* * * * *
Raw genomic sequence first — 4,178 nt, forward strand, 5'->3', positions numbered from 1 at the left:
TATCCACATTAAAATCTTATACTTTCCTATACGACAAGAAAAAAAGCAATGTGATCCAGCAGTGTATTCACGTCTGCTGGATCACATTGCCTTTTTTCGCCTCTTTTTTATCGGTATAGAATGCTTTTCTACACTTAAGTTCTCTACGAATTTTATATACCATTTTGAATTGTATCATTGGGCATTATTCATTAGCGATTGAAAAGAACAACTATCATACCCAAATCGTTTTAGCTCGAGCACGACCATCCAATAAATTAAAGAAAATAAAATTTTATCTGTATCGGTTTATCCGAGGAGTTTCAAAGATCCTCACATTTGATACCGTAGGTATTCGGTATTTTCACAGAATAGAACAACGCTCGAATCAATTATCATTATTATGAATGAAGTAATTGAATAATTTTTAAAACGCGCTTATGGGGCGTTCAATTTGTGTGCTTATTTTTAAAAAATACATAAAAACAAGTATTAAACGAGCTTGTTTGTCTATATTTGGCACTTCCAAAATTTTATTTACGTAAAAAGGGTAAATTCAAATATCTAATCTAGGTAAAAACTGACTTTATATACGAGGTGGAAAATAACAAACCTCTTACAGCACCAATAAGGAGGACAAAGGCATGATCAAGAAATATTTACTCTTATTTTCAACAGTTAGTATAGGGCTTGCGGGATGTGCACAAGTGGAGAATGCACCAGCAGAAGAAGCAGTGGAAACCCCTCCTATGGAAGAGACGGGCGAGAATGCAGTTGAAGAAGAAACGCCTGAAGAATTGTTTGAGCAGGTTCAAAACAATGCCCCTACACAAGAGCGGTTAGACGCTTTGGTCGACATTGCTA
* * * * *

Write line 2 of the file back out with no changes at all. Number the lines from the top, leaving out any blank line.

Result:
TATCCACATTAAAATCTTATACTTTCCTATACGACAAGAAAAAAAGCAATGTGATCCAGCAGTGTATTCACGTCTGCTGGATCACATTGCCTTTTTTCGCCTCTTTTTTATCGGTATAGAATGCTTTTCTACACTTAAGTTCTCTACGAATTTTATATACCATTTTGAATTGTATCATTGGGCATTATTCATTAGCGATTGAAAAGAACAACTATCATACCCAAATCGTTTTAGCTCGAGCACGACCATCCAATAAATTAAAGAAAATAAAATTTTATCTGTATCGGTTTATCCGAGGAGTTTCAAAGATCCTCACATTTGATACCGTAGGTATTCGGTATTTTCACAGAATAGAACAACGCTCGAATCAATTATCATTATTATGAATGAAGTAATTGAATAATTTTTAAAACGCGCTTATGGGGCGTTCAATTTGTGTGCTTATTTTTAAAAAATACATAAAAACAAGTATTAAACGAGCTTGTTTGTCTATATTTGGCACTTCCAAAATTTTATTTACGTAAAAAGGGTAAATTCAAATATCTAATCTAGGTAAAAACTGACTTTATATACGAGGTGGAAAATAACAAACCTCTTACAGCACCAATAAGGAGGACAAAGGCATGATCAAGAAATATTTACTCTTATTTTCAACAGTTAGTATAGGGCTTGCGGGATGTGCACAAGTGGAGAATGCACCAGCAGAAGAAGCAGTGGAAACCCCTCCTATGGAAGAGACGGGCGAGAATGCAGTTGAAGAAGAAACGCCTGAAGAATTGTTTGAGCAGGTTCAAAACAATGCCCCTACACAAGAGCGGTTAGACGCTTTGGTCGACATTGCTA